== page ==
The Oracle Sun Server X4-4 and Sun Server X4-8 are four-socket and eight-socket systems designed for data centre workloads such as virtualisation, Oracle databases and scale-up enterprise applications.
However, the two servers are fitted with a unique variant of Intel’s Xeon E7 v2 processor family that combines the capabilities of three different Xeon processors into one.
Oracle said it worked with Intel to create this chip, the Xeon E7-8895 v2, which can dynamically switch its core count, clock frequency and power consumption without the need for a system level reboot.
This chip is the heart of the elastic computing capability of the Sun Server X4-4 and Sun Server X4-8, enabling them to adapt to the requirements of different workloads based on its runtime configuration.
It might be configured for transaction processing at a high clock speed for one hour, then switched to higher core counts for the next hour for higher throughput computing, according to Oracle.
“Through close collaboration with Intel, we are the first to announce servers based on the new Xeon E7-8895 v2 processors and the first with unique capabilities that allow customers to dynamically address different workloads in real time,” said Ali Alasti, senior vice president for hardware development at Oracle.
Enhancements have also been made to the system firmware and to Oracle’s Solaris, and Oracle Linux operating systems to support the elastic computing features.
Oracle also said the new systems have a modular design that allows the processors to be upgraded to future Xeon chips, while all the disks are hot-swappable, plus there is hot-pluggable I/O support for industry-standard low-profile PCI Express cards via a dual PCIe card carrier.
The servers also feature a “glueless” architecture that removes the need for a node controller. As node controllers typically change from one processor generation to the next because of modifications to inter-processor communication and coherency protocols, the elimination enables Oracle to offer a future-proof chassis that will support future processor releases from Intel, the firm said.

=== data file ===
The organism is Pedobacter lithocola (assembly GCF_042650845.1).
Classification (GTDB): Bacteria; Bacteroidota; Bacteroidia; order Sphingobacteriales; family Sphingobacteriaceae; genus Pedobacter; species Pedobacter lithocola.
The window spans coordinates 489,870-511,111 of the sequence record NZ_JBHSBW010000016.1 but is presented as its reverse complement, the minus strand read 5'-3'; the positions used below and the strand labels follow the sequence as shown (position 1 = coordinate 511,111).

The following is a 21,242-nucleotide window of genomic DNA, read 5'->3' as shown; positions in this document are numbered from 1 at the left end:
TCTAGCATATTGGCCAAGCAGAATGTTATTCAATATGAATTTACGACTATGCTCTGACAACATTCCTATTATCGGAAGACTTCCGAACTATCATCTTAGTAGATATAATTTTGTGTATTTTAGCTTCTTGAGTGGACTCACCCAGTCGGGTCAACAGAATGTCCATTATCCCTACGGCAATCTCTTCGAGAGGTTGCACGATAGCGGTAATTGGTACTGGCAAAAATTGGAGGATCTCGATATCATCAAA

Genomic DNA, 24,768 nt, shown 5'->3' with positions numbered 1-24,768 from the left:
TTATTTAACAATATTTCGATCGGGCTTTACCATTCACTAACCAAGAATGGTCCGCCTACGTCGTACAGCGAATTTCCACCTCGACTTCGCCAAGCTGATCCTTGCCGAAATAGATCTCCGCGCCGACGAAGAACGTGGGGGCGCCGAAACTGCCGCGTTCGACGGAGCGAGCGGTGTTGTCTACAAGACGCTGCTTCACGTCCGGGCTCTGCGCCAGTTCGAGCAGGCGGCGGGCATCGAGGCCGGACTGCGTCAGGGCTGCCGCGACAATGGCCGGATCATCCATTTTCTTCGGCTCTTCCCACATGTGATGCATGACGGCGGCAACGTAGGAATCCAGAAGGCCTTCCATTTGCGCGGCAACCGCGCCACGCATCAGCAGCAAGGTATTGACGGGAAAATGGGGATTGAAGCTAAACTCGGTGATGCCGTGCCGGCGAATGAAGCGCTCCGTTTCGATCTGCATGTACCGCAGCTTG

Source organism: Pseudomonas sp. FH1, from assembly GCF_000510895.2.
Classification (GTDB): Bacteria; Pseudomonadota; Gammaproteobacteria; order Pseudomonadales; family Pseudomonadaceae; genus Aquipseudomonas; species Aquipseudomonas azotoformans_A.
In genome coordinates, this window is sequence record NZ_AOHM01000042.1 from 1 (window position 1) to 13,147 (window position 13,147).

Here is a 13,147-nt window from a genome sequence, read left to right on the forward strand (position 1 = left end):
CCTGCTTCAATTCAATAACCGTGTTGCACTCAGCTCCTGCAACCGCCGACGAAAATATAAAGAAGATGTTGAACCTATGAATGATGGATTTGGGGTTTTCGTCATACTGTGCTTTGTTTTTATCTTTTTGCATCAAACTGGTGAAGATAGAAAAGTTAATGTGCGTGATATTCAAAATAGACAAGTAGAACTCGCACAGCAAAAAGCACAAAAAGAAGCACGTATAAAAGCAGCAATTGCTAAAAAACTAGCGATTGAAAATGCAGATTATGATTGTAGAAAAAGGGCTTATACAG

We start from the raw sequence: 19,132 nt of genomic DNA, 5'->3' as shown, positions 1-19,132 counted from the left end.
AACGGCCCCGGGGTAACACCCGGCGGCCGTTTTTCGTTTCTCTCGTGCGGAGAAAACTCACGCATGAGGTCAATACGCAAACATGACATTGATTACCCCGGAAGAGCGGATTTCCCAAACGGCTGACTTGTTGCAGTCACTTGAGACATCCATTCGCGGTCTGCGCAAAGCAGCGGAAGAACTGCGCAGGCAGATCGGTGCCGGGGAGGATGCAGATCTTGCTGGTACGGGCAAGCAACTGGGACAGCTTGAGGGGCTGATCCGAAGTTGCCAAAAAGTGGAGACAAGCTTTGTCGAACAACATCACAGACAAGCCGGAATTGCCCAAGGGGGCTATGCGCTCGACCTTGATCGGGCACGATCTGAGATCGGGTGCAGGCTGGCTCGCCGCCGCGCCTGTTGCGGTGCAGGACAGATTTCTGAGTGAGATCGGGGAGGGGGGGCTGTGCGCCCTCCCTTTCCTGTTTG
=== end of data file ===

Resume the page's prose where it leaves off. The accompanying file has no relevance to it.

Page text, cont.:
The Sun Server X4-8 is touted by Oracle as ideal for running its Oracle Database, which has just been updated with an in-memory processing option. It supports 120 processor cores with up to 6TB of memory in its 5U rack-mount chassis, plus up to 9.6TB of hard drive or 3.2TB of solid state drive (SSD) storage.
Meanwhile, the Sun Server X4-4 is said to be well suited for applications requiring large memory footprint virtual machines and running real-time analytics software.
It can be configured with two or four of the Xeon E7-8895 v2 processors, with up to 3TB of memory and 4.8TB of PCIe flash plus 2.4TB of SSDs or 7.2TB of hard drives.
According to Jon Peddie Research (JPR), shipments of discrete graphics cards were down in the first quarter of the year. This is in line with seasonal trends, as the market cools down after the holiday season.
The sequential drop was 6.7 percent, which was still better than the overall desktop PC market, which slumped 9 percent. However, on a year-to-year basis add-in-board (AIB) shipments were down 0.8 percent. PC sales were down 1.1 percent.
Nvidia still controls two thirds of the market
Total AIB shipments in Q1 were just 14 million units. AMD and Nvidia both saw their shipments decrease 6.6 percent, so their market share did not change much.
Nvidia controls an estimated 65 percent of the market, up from 64.2 percent last year. AMD’s market share in Q1 was 35 percent, down from 35.6 percent a year ago.
The overall volume remains weak and in the long run things could get even worse, as on-die integrated graphics have already taken a big toll on sales of entry level discrete cards. As integrated GPUs become even faster, they are likely to cannibalize the low end market even further.